With AI tools becoming more powerful and popular, it is important that purpose-driven businesses carefully consider how they use AI. The UK Government recently released a framework for the use of AI within government, much of which is also relevant to businesses. Our top ten tips are:

1) Purpose and ethics

Think about whether the AI tool you are planning to use fits in with your broader aims and purposes. How does the use of AI align with your company values and ethics? Consider whether the use of AI could impact your reputation or detract from your goals. If you are a B Corp then consider whether your use of AI is transparent and whether it will contribute to an improvement in your social and environmental impact.

2) Understand your goals

Before you start to use an AI product in your business make sure you understand what you want to achieve and how the tool you have selected will help you do this. Make sure you understand what the tool's limitations are, as no tool or software is going to be a silver bullet. Understanding the tool you are using will reduce the risk of "black box problem" – where an AI tool makes decisions and it isn't clear how that decision was made. This makes it difficult to diagnose and fix any problems which occur.

3) Quality of input data

Think about, and make sure you understand, where the input data has come from. Any AI tool you use will reflect the data set it has been trained with and there is a risk that biases in the training data will cause biases in the outputs produced. Consider when the input data was collected, as there will have been a cut-off date for the inputs, which means that the outputs produced by the AI tool may not reflect the latest data available.

4) Team expertise

Consider whether your team have the expertise to select, implement and use the AI product you have selected, and if necessary look to fill any skills gaps. You could also look to put in place training for team members to upskill them to deal with AI.

5) Environmental impact

Consider the environmental impact of AI. Like everything we use, AI has an environmental impact. Training a new model uses a huge amount of energy and water, and produces "e-waste" which can contain difficult to dispose of chemicals. Using a pre-trained model will help reduce this, but as with everything your business uses you will need to consider the environmental impact.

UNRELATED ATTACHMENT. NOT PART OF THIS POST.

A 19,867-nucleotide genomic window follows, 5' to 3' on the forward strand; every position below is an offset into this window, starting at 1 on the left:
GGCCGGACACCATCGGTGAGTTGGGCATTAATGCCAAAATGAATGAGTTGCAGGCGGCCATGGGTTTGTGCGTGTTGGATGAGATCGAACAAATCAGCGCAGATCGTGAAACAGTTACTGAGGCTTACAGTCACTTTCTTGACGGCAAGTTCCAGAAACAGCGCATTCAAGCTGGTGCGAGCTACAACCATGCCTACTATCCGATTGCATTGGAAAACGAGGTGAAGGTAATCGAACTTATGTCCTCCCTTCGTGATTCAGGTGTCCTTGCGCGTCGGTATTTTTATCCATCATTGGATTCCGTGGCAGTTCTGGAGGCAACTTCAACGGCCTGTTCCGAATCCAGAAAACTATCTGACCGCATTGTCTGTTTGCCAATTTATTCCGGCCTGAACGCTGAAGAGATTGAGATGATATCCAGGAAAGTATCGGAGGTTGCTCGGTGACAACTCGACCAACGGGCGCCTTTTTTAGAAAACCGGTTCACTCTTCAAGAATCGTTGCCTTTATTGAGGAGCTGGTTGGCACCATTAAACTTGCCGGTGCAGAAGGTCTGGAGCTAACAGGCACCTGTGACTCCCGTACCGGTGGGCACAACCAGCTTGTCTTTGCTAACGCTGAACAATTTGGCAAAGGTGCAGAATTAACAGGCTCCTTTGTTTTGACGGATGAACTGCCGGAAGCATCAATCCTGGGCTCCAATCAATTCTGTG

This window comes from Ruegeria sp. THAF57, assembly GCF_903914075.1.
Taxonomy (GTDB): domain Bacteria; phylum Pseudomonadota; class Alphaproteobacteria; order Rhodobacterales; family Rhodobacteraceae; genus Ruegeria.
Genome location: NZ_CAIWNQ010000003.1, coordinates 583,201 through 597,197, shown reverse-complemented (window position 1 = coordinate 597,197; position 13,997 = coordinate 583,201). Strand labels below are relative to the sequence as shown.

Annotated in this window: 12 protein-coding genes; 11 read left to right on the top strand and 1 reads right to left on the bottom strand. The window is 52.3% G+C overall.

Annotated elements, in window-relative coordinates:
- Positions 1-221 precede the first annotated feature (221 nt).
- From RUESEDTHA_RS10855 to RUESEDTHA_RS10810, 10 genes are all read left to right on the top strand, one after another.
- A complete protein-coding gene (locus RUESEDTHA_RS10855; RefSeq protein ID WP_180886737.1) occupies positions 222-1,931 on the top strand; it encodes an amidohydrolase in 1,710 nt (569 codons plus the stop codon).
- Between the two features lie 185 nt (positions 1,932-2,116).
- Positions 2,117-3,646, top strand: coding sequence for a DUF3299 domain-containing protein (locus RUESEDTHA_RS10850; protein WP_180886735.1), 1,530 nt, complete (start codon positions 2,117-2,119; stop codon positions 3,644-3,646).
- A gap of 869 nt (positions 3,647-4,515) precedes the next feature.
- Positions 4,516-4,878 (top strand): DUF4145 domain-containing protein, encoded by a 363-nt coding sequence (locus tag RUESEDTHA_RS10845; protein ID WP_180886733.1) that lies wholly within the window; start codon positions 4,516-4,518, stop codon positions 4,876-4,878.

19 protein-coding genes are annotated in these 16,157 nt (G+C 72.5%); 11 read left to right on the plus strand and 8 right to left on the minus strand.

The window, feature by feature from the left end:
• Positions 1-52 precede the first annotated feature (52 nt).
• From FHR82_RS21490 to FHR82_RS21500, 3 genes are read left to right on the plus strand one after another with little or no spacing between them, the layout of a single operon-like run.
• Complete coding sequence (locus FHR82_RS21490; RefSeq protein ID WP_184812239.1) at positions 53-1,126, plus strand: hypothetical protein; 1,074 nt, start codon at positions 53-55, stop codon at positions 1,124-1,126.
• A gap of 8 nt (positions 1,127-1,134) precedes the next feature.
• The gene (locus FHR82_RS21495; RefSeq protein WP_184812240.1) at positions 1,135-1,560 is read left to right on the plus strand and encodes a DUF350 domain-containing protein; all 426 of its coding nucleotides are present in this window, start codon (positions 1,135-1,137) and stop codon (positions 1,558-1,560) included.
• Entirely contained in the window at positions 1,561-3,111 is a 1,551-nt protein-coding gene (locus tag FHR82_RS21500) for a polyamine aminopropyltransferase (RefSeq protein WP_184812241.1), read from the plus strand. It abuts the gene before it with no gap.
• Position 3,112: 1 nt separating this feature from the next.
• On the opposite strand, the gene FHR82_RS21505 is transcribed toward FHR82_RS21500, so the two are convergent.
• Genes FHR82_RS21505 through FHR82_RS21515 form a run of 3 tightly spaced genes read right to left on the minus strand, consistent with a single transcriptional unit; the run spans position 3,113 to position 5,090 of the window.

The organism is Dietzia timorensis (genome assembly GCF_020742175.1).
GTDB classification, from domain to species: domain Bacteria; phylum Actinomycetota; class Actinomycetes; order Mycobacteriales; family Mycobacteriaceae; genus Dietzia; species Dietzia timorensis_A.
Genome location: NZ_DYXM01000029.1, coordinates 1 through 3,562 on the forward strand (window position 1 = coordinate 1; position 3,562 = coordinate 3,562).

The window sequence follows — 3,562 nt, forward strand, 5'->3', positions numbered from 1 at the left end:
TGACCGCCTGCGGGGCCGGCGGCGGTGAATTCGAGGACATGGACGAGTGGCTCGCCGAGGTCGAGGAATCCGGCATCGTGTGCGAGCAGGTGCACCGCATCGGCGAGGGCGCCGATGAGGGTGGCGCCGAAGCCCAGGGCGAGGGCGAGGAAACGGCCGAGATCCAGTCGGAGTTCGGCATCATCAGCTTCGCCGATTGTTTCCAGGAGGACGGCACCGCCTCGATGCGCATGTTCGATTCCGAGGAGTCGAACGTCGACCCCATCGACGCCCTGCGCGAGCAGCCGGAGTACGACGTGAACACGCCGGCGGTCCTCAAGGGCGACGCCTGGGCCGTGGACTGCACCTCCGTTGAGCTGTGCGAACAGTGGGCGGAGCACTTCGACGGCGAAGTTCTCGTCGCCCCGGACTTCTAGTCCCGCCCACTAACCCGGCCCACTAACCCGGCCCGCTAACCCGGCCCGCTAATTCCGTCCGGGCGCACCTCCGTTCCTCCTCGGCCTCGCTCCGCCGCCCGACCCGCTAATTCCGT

6) Impact on individuals

AI should be deployed in a way that ensures fairness, transparency and accountability. You have an obligation under the Equality Act not to discriminate, so it is important that you consider how the use of AI impacts individuals and certain groups, and whether the use of AI could have more of an impact on one group than another. For example, if you switch to an "AI chat bot" for your customer service could this disadvantage users who are less tech-savy? Think about what you could do to mitigate this risk.

7) Confidentiality, data and IP

What data and confidential information are you going to be sharing with the AI tool? Do you have a right to share this information, and is it ethical to do so? Do you understand whether that data or information will be kept confidential, or will it be used to train the AI model? If you are going to share any personal data with the AI tool then you need to consider how you will comply with your obligations under data protection legislation when doing so. You may need to ask for additional information or reassurances from the supplier. If you'd like to learn more about data privacy considerations when deploying AI, you can find our insights here.

8) Include a trial and testing period

Don't rely on AI from the get go – most AI tools don't provide accurate information all the time, and there are known issues with AI "hallucinations". You will need to think about whether this is likely to be an issue and put in place safeguards to prevent this.

9) Oversight and review

Think about where human oversight is needed. There are some circumstances in which individuals have a legal right to human review (for instance where personal data is being processed) but it is helpful to have human reviewers regardless to ensure that any issues are picked up promptly.

10) Think critically

Think critically at each stage – do not allow hype or excitement to detract from your decision-making processes, or the normal steps you would take to check a software product before you implement it.

The content of this article is intended to provide a general guide to the subject matter. Specialist advice should be sought about your specific circumstances.